Category Archives: Curatorial

Cleaver: Cassandra Emswiler Burd & Lucia Simek

Art Beef is pleased to announce the opening of Cleaver, an exhibition of new work by Dallas-based artists Cassandra Emswiler Burd and Lucia Simek, curated by Alison Starr, on view at BEEFHAUS, Sept 2 – 30.


In the fall of 2014, Cassandra Emswiler Burd and Lucia Simek found themselves sitting next to one another in a cubicle, two artists tasked with wordsmithing. Through this unexpected proximity, each has witnessed a good bit of the other. Many exchanges about family, art, and identity have taken place over the past few years during some of the most tumultuous moments in American history—as well as their own lives. It follows that work by each artist should be brought together in the same space.

Cassandra is expecting a child in early November and will be leaving her post next to Lucia shortly after this exhibition closes.

Exhibition: September 2 – 30, 2017
Opening Reception: Saturday, September 9, 7 – 9 pm

Contact Alison Starr for viewing:

833 Exposition
Dallas, TX 75226


Experimental Action: Performance Art Houston, February 23 – 25th, 2017

Last entry, September, 2016. Since then…professor of art, teaching art appreciation, and interim gallery manager at a local college. Resting, yoga, walking, time with spouse and dogs and family and friends – HEALING. Today, co-Manager of the Cliff Gallery, Mountain View College and member of ART BEEF/BEEFHAUS collective, Dallas, Texas. Now am honored to be invited to speak at the Contemporary Art Museum Houston symposium for the international performance art event in Houston, Texas. Excited!


click pic to support



The Value of Empty Space

Yesterday afternoon I joined several people in the ongoing dialogue on the topic of value, specifically the value of the artist/curator in the art industry. Chagrin I missed the weekly conversations which took place at Central Trak beginning April 18th yet caught up in a way as the walls void of “art objects” such a paintings, drawings, and the like were full of an alternative visual stimulator, text. The words included complaints, desires, and ultimately solutions related to the topic at hand.


wall 3


Thanks to a problem, artist and independent curator Leslie Moody Castro, rather than forcing a curatorial exhibition with objects and artifacts, decided to “produce weekly articles that explore the relationships between value and the visual arts in Dallas, the United States, and even internationally.  Thus, CentralTrak’s exhibition space will be “empty”, and will be a metaphorical and conceptual reflection of the intellectual property, capacity, and the time spent curating an exhibition with little, or no existing budget.” (Central Trak website)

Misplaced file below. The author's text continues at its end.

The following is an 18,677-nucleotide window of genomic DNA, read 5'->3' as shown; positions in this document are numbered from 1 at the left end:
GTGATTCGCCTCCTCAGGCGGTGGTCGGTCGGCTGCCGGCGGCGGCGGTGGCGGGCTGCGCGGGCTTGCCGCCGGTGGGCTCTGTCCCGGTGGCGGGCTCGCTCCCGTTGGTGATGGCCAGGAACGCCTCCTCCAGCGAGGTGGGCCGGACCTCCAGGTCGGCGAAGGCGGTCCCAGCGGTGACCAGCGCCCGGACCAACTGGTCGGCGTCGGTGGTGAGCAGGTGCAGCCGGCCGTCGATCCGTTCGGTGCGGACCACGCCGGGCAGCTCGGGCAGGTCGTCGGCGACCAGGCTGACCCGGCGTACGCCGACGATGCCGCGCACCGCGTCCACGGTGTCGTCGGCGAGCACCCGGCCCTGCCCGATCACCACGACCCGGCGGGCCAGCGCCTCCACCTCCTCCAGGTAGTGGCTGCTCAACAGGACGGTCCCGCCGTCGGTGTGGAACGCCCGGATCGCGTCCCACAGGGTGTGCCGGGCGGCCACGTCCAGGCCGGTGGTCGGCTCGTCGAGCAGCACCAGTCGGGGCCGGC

Leslie and Heyd

Thus, conversations began at Central Trak, taking on the role as an incubator for discussions. The public was invited via their website and a variety of social media sites. As far as I understand there have been a core group of people who have attended every conversation while many took part in at least one or two. To catch me up Moddy Castro pointed me toward each wall where thoughts, ideas, rants, complaints, desires, and solutions were given validity. These ephemeral feelings and hopes typically get squelched or even disappear under the weight of everyday life. Yet it seemed to me that this time they did not. There on the wall, as if objects and even artifacts created by a variety of artists in the area an “exhibition” of sorts proclaiming truths often shared yet typically set aside to honor what has always been, a struggle.

Central Trak Director, Heyd Fontenot, served as moderator and collaborator alongside Moody Castro. Intelligent, honest, vulnerable, thoughtful, and with years of experience in working with others as liaison, agent, curator, and leader/supporter both created an atmosphere which allowed me to feel comfortable and willing to share my thoughts openly and equally as honestly. It seemed to me others must have experienced a similar sense as most in attendance pressed thoughts of particular passion and desire for the arts in Dallas.

Several big ideas regarding how to create change in the dynamic of art venue, patrons, and the artists, especially local artists. Discussions revolving around the Dallas Art Fair and how to respond to its success and it failures. Do we ride on the coat-tails of the fair or do we create works or a dialogue of criticism of the venue/event. Someone brought up the reality of differing opinions about venues such as the fair many don’t see the fair as extravagant or unrealistic while many do, stating that some of that expense could go to scholarships, grants or support for local artists. A response to this was the statement I won’t forget, “this isn’t a competition is about ecosystem”.